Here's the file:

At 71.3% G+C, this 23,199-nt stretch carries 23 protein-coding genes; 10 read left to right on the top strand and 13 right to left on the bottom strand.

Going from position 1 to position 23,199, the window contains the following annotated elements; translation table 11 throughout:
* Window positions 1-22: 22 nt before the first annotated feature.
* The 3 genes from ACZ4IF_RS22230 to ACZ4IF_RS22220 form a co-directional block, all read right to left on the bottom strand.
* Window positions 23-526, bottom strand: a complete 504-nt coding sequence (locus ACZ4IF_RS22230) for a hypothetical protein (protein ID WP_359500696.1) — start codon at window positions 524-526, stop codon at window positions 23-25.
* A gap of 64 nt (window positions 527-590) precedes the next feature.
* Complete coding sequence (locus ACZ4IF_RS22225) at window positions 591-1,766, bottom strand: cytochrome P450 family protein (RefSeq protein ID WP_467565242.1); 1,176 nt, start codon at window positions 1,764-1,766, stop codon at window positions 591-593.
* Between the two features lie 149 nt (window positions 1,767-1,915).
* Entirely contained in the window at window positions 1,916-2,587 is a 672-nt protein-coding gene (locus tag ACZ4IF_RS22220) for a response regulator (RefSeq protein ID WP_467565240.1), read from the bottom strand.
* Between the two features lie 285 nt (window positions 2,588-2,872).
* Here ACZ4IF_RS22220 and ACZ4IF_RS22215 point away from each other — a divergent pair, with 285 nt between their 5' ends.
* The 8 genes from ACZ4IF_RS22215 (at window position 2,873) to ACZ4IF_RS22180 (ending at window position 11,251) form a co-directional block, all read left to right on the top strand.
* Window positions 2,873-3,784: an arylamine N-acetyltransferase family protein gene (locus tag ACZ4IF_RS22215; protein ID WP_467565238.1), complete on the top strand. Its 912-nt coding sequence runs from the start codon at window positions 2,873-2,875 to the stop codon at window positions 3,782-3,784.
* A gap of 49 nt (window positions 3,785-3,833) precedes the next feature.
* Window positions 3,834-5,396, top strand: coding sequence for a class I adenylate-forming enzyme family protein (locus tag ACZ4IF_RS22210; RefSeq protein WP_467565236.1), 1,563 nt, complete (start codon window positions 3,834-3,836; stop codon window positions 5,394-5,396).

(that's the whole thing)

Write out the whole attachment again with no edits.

At 71.3% G+C, this 23,199-nt stretch carries 23 protein-coding genes; 10 read left to right on the top strand and 13 right to left on the bottom strand.

Going from position 1 to position 23,199, the window contains the following annotated elements; translation table 11 throughout:
* Window positions 1-22: 22 nt before the first annotated feature.
* The 3 genes from ACZ4IF_RS22230 to ACZ4IF_RS22220 form a co-directional block, all read right to left on the bottom strand.
* Window positions 23-526, bottom strand: a complete 504-nt coding sequence (locus ACZ4IF_RS22230) for a hypothetical protein (protein ID WP_359500696.1) — start codon at window positions 524-526, stop codon at window positions 23-25.
* A gap of 64 nt (window positions 527-590) precedes the next feature.
* Complete coding sequence (locus ACZ4IF_RS22225) at window positions 591-1,766, bottom strand: cytochrome P450 family protein (RefSeq protein ID WP_467565242.1); 1,176 nt, start codon at window positions 1,764-1,766, stop codon at window positions 591-593.
* Between the two features lie 149 nt (window positions 1,767-1,915).
* Entirely contained in the window at window positions 1,916-2,587 is a 672-nt protein-coding gene (locus tag ACZ4IF_RS22220) for a response regulator (RefSeq protein ID WP_467565240.1), read from the bottom strand.
* Between the two features lie 285 nt (window positions 2,588-2,872).
* Here ACZ4IF_RS22220 and ACZ4IF_RS22215 point away from each other — a divergent pair, with 285 nt between their 5' ends.
* The 8 genes from ACZ4IF_RS22215 (at window position 2,873) to ACZ4IF_RS22180 (ending at window position 11,251) form a co-directional block, all read left to right on the top strand.
* Window positions 2,873-3,784: an arylamine N-acetyltransferase family protein gene (locus tag ACZ4IF_RS22215; protein ID WP_467565238.1), complete on the top strand. Its 912-nt coding sequence runs from the start codon at window positions 2,873-2,875 to the stop codon at window positions 3,782-3,784.
* A gap of 49 nt (window positions 3,785-3,833) precedes the next feature.
* Window positions 3,834-5,396, top strand: coding sequence for a class I adenylate-forming enzyme family protein (locus tag ACZ4IF_RS22210; RefSeq protein WP_467565236.1), 1,563 nt, complete (start codon window positions 3,834-3,836; stop codon window positions 5,394-5,396).